You’ve probably found that privacy is hard to come by in today’s world, especially in neighborhoods where houses are close together, and maintaining attractive fencing is a challenge at best.
Consider planting vines along your fences. Many vines proliferate and provide both beauty and privacy where a fence alone fails.
In this article we cover 10 best vines for privacy! Consider their care requirements and hardiness, so you choose a vine that works best for your needs.
Clematis (Zones 4 to 9)
Clematis is a heavy, woody vine that’s either deciduous or evergreen, depending on the variety you choose. It’s popular among homeowners due to its quick growth, large flowers, and ability to serve as a privacy screen alone or alongside other vines.
Its woody nature makes it a heavy vine, so it requires strong support structures. Also, it works best as a privacy screen in warmer climates but makes gorgeous additions to other privacy vines in cooler climates.
Climbing Roses (Zones 4 to 11)
For those who like fresh flowers inside and want a beautiful, scented screen outside, climbing roses provide the best of both worlds. Like roses on bushes, these roses have thorns but use them to attach themselves to fences, pergolas, etc., so they can climb upward.
You should ensure your fence will provide adequate support for your roses and install any other supports you want before planting. Once established and growing, you should train the main cane to grow horizontally to cover your fence better.
Jasmine (Zones 6 to 10 Depending on Variety)
Another vine with pretty flowers and an attractive scent, jasmine likes to wrap itself around its supports as much as possible, so you should ensure you have support structures just in front of your fence on which it can twine.
Since jasmine is primarily a tropical plant, you should plant it in the spring after any frost threats have passed. If you live in a cooler climate, winter jasmine is a good alternative to other varieties.
Trumpet Vine (Zones 4 to 9)
If you want a vine with uniquely shaped flowers that are bound to attract hummingbirds and give you privacy, try planting some trumpet vine. They get their name from the red and orange trumpet-shaped flowers on the vine as it grows.
The trumpet vine is among the hardiest of vines because it can thrive in poor soil, most climates and doesn’t need much watering, making it very easy to grow and care for.
Honeysuckle (Zones 4 to 9)
One of the most popular fragrant vines, honeysuckle, is an aromatic plant that grows up trellises and fences like chain-link. While some honeysuckle is invasive, you can find many species that won’t take over your entire yard and your neighbor’s without lots of pruning.
Keep in mind that not all honeysuckle varieties have fragrances. If a scent is one of the things you’re looking for, make sure you’re getting a scented variety, so you aren’t disappointed.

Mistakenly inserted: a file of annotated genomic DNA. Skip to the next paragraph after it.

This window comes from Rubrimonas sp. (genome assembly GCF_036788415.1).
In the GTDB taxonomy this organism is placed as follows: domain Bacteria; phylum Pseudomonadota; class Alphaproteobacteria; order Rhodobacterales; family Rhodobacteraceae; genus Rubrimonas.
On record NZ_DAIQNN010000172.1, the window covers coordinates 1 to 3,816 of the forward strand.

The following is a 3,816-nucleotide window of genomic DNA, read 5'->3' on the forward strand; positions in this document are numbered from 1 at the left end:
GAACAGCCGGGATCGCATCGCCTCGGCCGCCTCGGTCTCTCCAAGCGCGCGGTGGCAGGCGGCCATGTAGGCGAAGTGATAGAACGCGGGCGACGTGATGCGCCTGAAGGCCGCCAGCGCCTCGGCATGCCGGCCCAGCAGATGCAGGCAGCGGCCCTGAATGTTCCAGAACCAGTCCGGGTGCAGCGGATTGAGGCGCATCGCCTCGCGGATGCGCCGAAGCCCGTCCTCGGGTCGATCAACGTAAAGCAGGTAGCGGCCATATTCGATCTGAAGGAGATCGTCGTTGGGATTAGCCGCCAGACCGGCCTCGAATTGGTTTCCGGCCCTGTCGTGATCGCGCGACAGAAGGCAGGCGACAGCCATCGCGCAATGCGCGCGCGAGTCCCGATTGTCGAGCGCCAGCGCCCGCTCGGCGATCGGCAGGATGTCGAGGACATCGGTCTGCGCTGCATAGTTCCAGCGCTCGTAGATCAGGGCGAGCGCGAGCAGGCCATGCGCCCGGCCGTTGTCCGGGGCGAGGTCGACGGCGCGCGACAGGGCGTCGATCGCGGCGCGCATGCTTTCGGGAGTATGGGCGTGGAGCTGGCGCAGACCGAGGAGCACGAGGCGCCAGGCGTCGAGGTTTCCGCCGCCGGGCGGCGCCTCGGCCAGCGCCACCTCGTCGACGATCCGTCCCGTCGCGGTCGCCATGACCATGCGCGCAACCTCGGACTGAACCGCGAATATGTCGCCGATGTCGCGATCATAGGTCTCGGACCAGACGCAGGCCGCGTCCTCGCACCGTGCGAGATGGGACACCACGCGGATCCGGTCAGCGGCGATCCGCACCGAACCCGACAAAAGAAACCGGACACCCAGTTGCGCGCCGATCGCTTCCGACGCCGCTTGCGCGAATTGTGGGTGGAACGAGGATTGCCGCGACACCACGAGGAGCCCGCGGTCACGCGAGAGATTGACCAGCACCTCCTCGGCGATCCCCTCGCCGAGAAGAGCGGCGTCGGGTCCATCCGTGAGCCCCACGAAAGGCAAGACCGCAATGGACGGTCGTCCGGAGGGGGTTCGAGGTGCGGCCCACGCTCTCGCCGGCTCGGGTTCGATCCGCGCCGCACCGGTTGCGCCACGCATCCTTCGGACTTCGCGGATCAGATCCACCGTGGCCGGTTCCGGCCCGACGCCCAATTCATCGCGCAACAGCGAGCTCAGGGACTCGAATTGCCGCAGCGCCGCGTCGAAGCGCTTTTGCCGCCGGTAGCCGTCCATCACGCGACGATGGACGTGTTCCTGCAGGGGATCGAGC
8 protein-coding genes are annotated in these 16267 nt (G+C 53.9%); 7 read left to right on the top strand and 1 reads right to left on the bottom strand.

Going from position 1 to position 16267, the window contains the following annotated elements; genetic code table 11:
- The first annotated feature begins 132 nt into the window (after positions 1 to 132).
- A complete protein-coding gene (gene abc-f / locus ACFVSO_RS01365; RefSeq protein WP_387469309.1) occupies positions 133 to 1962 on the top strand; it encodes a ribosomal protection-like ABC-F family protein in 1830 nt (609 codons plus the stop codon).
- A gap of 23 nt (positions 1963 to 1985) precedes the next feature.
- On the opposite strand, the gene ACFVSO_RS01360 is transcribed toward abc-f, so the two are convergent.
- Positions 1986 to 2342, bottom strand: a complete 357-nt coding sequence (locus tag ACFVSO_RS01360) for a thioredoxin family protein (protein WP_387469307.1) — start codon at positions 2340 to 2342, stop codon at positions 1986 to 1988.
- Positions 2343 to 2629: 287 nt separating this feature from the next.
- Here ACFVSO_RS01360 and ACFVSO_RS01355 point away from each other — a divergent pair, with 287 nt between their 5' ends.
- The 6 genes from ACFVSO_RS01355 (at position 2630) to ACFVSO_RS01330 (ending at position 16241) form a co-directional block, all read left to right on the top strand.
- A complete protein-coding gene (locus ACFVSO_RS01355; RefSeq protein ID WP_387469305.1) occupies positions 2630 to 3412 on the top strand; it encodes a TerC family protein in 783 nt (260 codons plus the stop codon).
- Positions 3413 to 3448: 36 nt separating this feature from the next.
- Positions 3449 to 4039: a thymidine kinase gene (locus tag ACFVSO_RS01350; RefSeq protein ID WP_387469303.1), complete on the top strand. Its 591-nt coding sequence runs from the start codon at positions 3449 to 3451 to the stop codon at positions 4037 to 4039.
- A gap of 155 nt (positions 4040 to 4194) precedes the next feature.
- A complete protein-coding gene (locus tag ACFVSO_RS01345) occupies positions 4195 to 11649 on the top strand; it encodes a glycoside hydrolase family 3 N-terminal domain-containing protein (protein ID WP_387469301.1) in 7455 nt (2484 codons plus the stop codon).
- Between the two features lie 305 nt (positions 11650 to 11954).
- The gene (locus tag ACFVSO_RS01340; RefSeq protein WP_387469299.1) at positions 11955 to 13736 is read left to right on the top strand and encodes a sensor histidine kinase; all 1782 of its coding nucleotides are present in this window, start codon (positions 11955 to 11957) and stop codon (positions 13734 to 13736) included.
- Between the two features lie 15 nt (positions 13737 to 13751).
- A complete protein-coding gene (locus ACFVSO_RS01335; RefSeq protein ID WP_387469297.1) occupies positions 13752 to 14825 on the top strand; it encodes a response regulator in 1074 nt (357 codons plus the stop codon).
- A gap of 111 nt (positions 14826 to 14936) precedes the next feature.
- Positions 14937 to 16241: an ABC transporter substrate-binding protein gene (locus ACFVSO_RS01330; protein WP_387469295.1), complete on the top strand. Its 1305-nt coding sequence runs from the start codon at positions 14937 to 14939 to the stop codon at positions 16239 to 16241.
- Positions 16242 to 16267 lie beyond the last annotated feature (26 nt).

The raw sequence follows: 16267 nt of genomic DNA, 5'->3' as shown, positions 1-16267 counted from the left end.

Climbing Hydrangea (Zones 4 to 7)
Hydrangeas’ large, beautiful blooms are a staple in many gardens around the U.S. Did you know there’s a climbing variety you can use as a privacy screen along your fence line? It comes with pretty, lacy blooms with soft fragrances.
It’s a heavy, woody vine, so it needs strong support structures. It also grows slowly, so if your goal is to have a privacy screen quickly, you might want to consider growing climbing hydrangeas alongside other privacy vines.
Virginia Creeper (Zones 3 to 9)
Virginia creeper doesn’t flower, but it does produce gorgeous, dark green leaves that are great for privacy. Known as “Red Wall” and “Yellow Wall” due to their dense cover and fall colors, this deciduous, fast-growing vine provides one of the best privacy screens available.
This vine attaches itself directly to most vertical surfaces, but it prefers to creep along the ground. Put freestanding structures just in front of your fence to help it grow vertically.
Hops (Zones 3 to 9)
Most of us associate hops with beer, but you can grow and train hops vines to grow wire. They don’t smell like beer, so don’t worry about that. Instead, they have a scent reminiscent of pine that attracts butterflies.
These grow at a moderate rate and do best along wire or string, so you might want to install wire fencing or rows of strings just in front of your fence line before planting.
Passionflower Vine (Zones 6 to 10)
If you want a vine you can leave to its own devices but still produces the beauty you desire, consider a passionflower vine. These have flowers that come in many different colors and grow along fences, pergolas, and more.
One of the best things about passionflower vines is that they also produce fruit. However, not all varieties are safe to eat, so if you want the fruit in addition to the flower, make sure you plant one that will produce edible fruit.
Boston Ivy (Zones 4 to 10)
Boston Ivy closely resembles Virginia Creeper, but it climbs vertically far more quickly than Virginia Creeper does. This is the vine that gave the Ivy League its name; most schools in the Ivy League have this vine growing on their buildings.
Boston Ivy is astonishingly easy to grow and care for. Like the trumpet vine, it thrives in sun or shade, good or poor soil conditions, and sandy or clay-type soils. However, you should prune it back regularly to keep it from becoming overgrown.
When you’re looking for an attractive way to increase privacy in your yard, choosing the right vine to grow along your fence will give that to you in spades. You can get heavy, woody vines with pretty, fragrant flowers or dense, green, deciduous vines that provide cover and are easy to care for.
Be sure you know how to care for the vines you choose before buying and planting them, though. While each of these vines is excellent for privacy, you want to be sure you’re getting the right one for your needs and purposes.